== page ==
Trump made a spontaneous announcement at a campaign rally in October 2018 that he intends to withdraw the US from the INF treaty.

The US has since confirmed its position, and in December 2018, the US Secretary of State Mike Pompeo announced at a NATO meeting that the US is giving Russia 60 days to come back into compliance with the INF, or the US will officially withdraw. This means that the US could withdraw from the INF treaty on February 2nd 2019. Once the formal notification is made, there will be a six months period before the withdrawal comes into effect.

The 60-day ultimatum
Since the US issued this ultimatum, Russia’s first response was to repeat that it is not in violation of the INF. Worryingly, President Putin also stated that if the US withdraws from the INF and starts producing any previously banned missiles, Russia will ‘do the same’.

Since then, Russia proposed a draft resolution to the UN General Assembly, which highlighted the necessity of the INF and called for both parties to engage in consultations on strategic issues and key points of concern as well as implementing additional ‘confidence building’ measures to safeguard the INF. The resolution did not pass however, with the US stating that the resolution was ‘disingenuous’ and EU members states arguing that it ‘does not help to preserve the INF Treaty, but diverts attention from the real issue at stake’.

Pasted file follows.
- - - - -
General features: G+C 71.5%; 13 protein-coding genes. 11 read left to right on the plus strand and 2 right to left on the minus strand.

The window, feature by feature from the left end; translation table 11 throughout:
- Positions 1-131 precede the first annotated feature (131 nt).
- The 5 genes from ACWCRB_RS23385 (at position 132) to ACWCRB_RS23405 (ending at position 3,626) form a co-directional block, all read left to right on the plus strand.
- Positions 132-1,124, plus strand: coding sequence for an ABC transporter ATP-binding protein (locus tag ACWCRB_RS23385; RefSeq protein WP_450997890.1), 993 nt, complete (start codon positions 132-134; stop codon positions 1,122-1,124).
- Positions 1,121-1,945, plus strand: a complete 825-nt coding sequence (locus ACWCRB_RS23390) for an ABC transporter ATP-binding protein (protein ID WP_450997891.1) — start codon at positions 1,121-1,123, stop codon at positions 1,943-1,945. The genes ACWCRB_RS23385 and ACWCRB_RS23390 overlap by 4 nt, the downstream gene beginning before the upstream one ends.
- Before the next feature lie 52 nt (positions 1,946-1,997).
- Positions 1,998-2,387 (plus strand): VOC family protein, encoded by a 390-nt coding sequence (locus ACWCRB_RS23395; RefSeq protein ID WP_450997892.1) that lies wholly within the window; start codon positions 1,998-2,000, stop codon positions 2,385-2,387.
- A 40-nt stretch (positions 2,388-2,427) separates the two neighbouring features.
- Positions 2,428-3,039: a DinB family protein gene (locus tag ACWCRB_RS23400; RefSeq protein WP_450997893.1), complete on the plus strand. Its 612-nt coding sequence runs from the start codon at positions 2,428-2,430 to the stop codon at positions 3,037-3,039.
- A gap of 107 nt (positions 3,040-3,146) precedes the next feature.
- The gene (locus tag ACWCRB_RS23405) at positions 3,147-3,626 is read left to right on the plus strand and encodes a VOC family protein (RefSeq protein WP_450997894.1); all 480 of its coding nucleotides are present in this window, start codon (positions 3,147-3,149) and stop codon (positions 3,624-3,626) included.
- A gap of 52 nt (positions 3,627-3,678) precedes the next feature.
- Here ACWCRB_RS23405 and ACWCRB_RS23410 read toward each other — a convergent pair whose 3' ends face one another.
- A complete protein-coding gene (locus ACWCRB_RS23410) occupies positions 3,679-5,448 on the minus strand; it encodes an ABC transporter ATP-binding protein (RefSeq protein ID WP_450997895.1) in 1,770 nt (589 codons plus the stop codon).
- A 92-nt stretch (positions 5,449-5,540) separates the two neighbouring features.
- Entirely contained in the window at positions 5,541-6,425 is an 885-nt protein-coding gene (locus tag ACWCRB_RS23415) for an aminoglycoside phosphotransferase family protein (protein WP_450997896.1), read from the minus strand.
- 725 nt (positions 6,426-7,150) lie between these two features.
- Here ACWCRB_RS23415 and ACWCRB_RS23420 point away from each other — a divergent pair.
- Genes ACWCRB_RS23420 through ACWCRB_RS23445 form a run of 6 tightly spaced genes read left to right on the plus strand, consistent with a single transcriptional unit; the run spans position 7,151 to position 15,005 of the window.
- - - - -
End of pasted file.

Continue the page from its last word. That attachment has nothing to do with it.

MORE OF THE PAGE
As such, the situation is currently at a standstill and it seems unlikely that Russia will make any changes which would satisfy US demands for compliance. If the INF is torn up on February 2nd, this would likely mark the end of the restraints on nuclear arsenals achieved in the 1980s. The danger is that we will see spiralling increases on a Cold War scale.

The UK response
Britain has an important role to play in this crisis. It should be encouraging a diplomatic solution to the crisis, rather than fanning the flames that can lead to nuclear war. Standing by and allowing crucial nuclear arms control agreements to be torn up places the whole world in great danger.